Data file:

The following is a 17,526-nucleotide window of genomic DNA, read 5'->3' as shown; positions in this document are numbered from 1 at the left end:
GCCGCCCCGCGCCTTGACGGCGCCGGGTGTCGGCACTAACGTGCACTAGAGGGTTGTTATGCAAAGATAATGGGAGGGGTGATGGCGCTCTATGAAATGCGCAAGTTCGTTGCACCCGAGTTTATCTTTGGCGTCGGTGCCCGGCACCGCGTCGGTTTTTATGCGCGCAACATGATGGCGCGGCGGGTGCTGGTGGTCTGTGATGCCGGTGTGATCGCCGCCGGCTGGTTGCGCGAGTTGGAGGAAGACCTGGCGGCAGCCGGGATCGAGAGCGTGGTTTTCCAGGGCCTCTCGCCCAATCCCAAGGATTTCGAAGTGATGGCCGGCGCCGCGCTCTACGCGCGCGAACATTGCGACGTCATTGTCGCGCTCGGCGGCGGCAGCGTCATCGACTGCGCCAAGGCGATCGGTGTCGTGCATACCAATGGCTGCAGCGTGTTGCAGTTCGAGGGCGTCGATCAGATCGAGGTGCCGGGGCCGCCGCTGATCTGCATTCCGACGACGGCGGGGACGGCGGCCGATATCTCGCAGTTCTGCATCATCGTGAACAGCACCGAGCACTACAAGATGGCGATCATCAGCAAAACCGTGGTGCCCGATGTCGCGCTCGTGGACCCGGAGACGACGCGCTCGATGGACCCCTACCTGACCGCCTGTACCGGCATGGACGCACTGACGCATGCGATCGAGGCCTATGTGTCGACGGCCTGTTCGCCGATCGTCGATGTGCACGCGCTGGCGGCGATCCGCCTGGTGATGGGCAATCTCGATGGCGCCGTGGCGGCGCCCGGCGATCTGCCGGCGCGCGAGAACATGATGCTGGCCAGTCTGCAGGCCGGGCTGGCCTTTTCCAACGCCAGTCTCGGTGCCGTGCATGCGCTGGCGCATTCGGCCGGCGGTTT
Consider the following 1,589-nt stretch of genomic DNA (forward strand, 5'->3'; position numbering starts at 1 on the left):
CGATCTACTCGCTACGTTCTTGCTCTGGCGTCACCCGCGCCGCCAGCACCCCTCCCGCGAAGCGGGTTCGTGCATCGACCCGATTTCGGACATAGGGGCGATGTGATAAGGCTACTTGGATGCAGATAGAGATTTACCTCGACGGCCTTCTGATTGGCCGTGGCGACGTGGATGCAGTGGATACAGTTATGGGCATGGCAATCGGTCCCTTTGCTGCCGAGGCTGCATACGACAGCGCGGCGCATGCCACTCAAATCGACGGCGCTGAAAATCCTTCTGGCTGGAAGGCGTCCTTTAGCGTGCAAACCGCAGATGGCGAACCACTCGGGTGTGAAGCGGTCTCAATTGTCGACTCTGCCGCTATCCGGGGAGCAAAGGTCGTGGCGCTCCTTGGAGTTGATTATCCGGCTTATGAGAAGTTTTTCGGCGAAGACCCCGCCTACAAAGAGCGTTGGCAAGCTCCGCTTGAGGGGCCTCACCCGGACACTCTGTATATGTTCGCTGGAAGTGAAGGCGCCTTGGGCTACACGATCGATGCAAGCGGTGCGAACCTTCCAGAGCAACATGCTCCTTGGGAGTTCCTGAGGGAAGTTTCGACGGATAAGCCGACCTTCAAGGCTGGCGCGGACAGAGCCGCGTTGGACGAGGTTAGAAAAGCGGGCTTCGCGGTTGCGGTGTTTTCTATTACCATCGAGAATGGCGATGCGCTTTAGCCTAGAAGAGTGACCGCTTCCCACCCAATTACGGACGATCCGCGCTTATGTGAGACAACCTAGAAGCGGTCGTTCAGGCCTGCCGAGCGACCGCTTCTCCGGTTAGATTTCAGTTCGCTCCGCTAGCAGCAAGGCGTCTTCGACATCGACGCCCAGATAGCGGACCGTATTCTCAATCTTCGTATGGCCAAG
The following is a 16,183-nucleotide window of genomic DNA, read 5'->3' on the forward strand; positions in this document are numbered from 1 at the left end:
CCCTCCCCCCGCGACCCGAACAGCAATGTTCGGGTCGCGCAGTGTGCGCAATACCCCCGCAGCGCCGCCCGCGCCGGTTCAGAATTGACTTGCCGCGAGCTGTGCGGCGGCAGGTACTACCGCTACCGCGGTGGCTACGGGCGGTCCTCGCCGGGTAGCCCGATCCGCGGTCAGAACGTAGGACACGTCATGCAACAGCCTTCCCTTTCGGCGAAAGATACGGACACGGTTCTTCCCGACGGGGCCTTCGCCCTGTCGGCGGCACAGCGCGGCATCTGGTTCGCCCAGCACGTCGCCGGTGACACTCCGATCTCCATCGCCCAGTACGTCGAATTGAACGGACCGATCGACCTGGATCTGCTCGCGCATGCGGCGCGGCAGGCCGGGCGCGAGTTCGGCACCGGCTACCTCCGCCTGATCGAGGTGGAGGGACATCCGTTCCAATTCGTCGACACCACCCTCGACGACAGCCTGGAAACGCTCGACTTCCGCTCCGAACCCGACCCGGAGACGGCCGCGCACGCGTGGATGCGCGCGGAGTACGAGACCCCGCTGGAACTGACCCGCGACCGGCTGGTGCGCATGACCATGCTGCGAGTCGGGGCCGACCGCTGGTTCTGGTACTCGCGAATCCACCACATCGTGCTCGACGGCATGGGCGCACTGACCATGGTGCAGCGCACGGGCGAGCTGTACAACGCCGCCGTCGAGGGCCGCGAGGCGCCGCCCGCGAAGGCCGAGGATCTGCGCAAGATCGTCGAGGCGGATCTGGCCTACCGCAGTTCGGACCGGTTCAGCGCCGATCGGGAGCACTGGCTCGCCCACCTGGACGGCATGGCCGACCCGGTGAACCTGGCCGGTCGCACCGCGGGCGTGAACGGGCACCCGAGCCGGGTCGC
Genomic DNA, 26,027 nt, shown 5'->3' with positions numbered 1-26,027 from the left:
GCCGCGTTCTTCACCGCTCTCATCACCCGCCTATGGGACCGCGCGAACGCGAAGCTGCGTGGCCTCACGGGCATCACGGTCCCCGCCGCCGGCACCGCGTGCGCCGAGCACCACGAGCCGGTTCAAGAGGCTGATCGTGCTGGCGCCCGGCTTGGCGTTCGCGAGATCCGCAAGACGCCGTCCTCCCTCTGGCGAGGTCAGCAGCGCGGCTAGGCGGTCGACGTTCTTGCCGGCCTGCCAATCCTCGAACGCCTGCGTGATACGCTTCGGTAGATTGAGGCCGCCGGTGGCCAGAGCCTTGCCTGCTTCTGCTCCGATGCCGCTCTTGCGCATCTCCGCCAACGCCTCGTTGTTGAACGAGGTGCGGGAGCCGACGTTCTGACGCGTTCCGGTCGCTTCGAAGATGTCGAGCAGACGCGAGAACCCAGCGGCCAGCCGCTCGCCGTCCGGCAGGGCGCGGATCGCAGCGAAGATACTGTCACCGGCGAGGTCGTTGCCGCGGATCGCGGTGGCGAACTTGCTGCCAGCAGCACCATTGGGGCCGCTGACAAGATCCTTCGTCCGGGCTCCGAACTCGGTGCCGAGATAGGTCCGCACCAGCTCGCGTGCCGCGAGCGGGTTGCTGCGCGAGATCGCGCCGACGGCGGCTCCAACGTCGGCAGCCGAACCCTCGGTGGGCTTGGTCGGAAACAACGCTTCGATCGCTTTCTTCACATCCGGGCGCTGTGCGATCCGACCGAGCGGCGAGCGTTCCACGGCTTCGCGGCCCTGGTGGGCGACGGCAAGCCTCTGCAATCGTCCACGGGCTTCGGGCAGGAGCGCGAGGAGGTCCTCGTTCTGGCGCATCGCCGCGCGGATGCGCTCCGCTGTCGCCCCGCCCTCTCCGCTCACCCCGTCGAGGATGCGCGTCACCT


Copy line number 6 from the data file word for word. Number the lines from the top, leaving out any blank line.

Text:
CCCTCCCCCCGCGACCCGAACAGCAATGTTCGGGTCGCGCAGTGTGCGCAATACCCCCGCAGCGCCGCCCGCGCCGGTTCAGAATTGACTTGCCGCGAGCTGTGCGGCGGCAGGTACTACCGCTACCGCGGTGGCTACGGGCGGTCCTCGCCGGGTAGCCCGATCCGCGGTCAGAACGTAGGACACGTCATGCAACAGCCTTCCCTTTCGGCGAAAGATACGGACACGGTTCTTCCCGACGGGGCCTTCGCCCTGTCGGCGGCACAGCGCGGCATCTGGTTCGCCCAGCACGTCGCCGGTGACACTCCGATCTCCATCGCCCAGTACGTCGAATTGAACGGACCGATCGACCTGGATCTGCTCGCGCATGCGGCGCGGCAGGCCGGGCGCGAGTTCGGCACCGGCTACCTCCGCCTGATCGAGGTGGAGGGACATCCGTTCCAATTCGTCGACACCACCCTCGACGACAGCCTGGAAACGCTCGACTTCCGCTCCGAACCCGACCCGGAGACGGCCGCGCACGCGTGGATGCGCGCGGAGTACGAGACCCCGCTGGAACTGACCCGCGACCGGCTGGTGCGCATGACCATGCTGCGAGTCGGGGCCGACCGCTGGTTCTGGTACTCGCGAATCCACCACATCGTGCTCGACGGCATGGGCGCACTGACCATGGTGCAGCGCACGGGCGAGCTGTACAACGCCGCCGTCGAGGGCCGCGAGGCGCCGCCCGCGAAGGCCGAGGATCTGCGCAAGATCGTCGAGGCGGATCTGGCCTACCGCAGTTCGGACCGGTTCAGCGCCGATCGGGAGCACTGGCTCGCCCACCTGGACGGCATGGCCGACCCGGTGAACCTGGCCGGTCGCACCGCGGGCGTGAACGGGCACCCGAGCCGGGTCGC